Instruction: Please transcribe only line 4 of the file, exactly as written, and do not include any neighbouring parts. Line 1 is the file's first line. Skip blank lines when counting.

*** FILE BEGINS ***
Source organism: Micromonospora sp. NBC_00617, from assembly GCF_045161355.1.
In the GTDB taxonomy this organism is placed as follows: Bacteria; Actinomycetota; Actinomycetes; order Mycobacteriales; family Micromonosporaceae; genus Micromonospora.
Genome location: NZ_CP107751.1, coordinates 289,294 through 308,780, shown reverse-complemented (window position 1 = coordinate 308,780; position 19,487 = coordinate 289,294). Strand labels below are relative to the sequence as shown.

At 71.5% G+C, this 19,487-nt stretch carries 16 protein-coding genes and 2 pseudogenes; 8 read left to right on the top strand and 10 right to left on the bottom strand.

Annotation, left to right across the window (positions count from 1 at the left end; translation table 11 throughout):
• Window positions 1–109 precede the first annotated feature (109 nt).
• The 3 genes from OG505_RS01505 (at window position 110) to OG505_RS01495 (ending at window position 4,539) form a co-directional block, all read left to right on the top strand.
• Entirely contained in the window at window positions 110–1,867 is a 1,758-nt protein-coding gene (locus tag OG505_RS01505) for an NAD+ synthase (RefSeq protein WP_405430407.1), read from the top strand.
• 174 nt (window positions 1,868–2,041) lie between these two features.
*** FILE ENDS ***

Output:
At 71.5% G+C, this 19,487-nt stretch carries 16 protein-coding genes and 2 pseudogenes; 8 read left to right on the top strand and 10 right to left on the bottom strand.